Misogyny legislation not backed by Boris Johnson

Boris Johnson's comments on new misogyny legislation has been criticised by campaigner. Source: Arno Mikkor (via Wikimedia Commons)

By Luthien Evans | Political Editor

Following public outcry, a nationwide debate has been sparked regarding misogyny. This is due to the Sarah Everard’s murder trial, as well as Sabina Nessa, a teacher killed on her way home from meeting a friend. 

However, Prime Minister Boris Johnson has stated that he does not support the calls to make misogyny a hate crime. He states in conjecture with the BBC, that there is “abundant existing legislation” to tackle violence against women. He furthered comments by suggesting that women’s safety walking home at night was a number one priority. Many campaigners argue that the root cause of the majority of violence against women is misogyny, and thus are asking for this to be classified as a hate crime within England and Wales.

Current hate crime legislation applies to crimes regarding race, religion, sexual orientation, disability and transgender identity. However it is of note that 11 out of 43 police forces in England and Wales classify misogyny as a hate crime.

Johnson’s addition to the conversation included: “I think, to be perfectly frank, if you simply widen the scope of what you ask the police to do you’ll just increase the problem.”. This point has been raised by many campaigners due to the fact that within the Sarah Everard case,  police integrity was questioned due to the case matter. He furthered with: “What you need to do is get the police to focus on the very real crimes, the very real feeling of injustice and betrayal that many people feel.”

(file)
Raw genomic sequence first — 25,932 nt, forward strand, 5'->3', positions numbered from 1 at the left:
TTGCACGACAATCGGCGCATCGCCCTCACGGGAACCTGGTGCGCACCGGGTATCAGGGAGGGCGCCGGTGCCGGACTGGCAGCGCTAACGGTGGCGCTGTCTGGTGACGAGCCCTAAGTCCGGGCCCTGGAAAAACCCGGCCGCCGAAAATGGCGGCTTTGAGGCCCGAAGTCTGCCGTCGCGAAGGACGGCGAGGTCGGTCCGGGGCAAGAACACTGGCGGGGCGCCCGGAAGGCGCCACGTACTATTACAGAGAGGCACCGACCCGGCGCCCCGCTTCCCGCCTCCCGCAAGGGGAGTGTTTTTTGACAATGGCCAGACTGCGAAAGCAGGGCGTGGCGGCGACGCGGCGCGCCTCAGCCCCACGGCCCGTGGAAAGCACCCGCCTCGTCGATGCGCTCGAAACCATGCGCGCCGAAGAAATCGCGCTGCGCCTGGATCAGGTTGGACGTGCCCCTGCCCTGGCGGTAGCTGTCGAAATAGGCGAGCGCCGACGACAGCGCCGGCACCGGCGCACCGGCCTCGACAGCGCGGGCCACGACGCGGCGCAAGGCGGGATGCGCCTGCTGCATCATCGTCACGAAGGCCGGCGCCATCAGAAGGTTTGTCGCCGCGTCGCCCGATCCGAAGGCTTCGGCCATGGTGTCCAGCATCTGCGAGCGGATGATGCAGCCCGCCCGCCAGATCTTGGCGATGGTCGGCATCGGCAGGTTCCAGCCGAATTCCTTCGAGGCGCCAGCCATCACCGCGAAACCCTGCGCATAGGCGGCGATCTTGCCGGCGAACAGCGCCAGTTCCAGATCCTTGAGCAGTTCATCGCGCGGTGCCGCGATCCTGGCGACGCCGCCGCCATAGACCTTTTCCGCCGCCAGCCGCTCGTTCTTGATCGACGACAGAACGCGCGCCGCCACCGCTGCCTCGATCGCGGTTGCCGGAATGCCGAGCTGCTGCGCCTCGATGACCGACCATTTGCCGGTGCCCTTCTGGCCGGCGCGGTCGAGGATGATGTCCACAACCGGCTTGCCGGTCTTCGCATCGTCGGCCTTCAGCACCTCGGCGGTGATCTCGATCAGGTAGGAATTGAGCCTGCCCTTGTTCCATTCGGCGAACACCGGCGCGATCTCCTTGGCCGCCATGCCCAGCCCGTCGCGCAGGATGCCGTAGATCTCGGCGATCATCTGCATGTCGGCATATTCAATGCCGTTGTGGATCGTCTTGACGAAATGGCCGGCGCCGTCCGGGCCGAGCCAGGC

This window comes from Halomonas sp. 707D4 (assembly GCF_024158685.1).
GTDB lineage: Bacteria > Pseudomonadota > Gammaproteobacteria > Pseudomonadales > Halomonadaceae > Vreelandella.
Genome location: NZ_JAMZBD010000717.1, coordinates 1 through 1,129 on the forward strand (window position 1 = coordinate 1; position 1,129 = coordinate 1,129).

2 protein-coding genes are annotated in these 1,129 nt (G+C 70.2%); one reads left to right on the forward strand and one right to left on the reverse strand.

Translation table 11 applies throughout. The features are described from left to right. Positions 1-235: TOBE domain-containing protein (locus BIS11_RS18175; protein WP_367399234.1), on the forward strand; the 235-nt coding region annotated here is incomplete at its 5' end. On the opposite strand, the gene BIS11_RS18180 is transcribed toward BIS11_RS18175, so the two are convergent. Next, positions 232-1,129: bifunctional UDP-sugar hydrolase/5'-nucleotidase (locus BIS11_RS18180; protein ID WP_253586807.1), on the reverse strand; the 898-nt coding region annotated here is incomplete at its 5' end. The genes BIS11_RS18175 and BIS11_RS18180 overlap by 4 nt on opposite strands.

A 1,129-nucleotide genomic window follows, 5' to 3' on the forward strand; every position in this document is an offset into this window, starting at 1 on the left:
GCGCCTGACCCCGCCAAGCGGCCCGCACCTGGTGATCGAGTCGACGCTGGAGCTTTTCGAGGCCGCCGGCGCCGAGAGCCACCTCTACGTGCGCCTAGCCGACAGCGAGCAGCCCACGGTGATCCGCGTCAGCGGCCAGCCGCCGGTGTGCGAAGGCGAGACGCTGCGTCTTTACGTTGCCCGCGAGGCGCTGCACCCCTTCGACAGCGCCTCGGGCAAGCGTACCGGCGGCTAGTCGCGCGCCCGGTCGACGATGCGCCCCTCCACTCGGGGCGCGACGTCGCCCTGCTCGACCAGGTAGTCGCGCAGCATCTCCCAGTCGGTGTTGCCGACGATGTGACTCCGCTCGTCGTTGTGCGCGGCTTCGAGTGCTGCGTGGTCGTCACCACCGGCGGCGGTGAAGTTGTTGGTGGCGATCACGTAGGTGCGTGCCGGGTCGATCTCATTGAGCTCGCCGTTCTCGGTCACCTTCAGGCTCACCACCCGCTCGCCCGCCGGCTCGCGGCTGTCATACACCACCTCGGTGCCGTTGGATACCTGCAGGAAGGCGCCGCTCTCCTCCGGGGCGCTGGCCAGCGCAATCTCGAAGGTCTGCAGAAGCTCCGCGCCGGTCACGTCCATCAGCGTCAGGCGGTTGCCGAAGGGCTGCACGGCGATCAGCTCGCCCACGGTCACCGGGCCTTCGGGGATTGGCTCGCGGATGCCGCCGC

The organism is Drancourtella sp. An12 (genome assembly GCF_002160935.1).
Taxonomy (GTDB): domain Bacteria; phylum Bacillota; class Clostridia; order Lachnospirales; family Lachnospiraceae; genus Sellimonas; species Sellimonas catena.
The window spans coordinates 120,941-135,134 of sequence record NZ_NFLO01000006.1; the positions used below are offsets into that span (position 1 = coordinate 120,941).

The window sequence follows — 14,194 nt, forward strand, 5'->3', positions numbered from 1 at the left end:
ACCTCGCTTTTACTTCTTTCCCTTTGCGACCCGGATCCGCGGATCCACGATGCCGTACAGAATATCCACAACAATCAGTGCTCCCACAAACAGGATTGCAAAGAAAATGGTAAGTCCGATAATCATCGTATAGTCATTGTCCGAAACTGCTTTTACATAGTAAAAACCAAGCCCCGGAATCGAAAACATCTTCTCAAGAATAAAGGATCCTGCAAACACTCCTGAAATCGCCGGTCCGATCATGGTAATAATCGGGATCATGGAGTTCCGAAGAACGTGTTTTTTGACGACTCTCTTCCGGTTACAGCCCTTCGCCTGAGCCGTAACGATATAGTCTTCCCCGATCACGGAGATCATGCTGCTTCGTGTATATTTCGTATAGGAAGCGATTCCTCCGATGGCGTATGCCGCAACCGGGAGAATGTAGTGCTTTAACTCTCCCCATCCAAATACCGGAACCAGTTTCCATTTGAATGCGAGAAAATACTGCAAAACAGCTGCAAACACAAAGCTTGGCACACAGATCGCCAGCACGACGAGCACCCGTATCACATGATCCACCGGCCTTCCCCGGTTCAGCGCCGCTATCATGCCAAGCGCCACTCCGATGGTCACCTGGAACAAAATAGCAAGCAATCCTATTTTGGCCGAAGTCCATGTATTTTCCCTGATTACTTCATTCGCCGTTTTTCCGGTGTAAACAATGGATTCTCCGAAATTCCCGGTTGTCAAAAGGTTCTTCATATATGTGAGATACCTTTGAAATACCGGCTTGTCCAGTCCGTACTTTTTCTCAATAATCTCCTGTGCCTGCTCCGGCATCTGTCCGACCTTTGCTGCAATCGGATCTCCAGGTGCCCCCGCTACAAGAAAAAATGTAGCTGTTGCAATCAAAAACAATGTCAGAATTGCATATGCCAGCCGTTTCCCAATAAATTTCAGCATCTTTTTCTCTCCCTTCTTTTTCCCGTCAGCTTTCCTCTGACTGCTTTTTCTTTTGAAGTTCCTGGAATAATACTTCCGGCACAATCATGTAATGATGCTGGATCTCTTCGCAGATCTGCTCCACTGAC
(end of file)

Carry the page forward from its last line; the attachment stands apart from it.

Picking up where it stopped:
Despite Johnson’s words, cross party support to add misogyny legislation has been backed. Within the Conservative party, taking charge of the cause is Helen Newlove, Conservative peer and former victims’ commissioner. She is leading the way for an amendment to the police,  crime, sentencing and courts bill, which is in the committee stage in the House of Lords. In the Commons, Labour MP Stella Creasy is championing the amendment. It has been said that it is “likely to be supported” by Bob Neil, the Chair of the Justice select committee.

The conversation in Scotland is being broadly supported by many in Holyrood. Nicola Sturgeon has stated that the past few weeks of violence against women has marked a ‘turning point’, “where we stop expecting women to fix these problems, and put the full glare where it belongs, a man who behaves in a deeply unacceptable way.”

Some campaigners have supported the idea that during the prosecution process of cases of violence against women  judges would be allowed to examine phone conversations as evidence to see if misogyny played a role in the crime.

Amendments to the legislature may come to fruition if cross party support continues within the House of Commons and public scrutiny.

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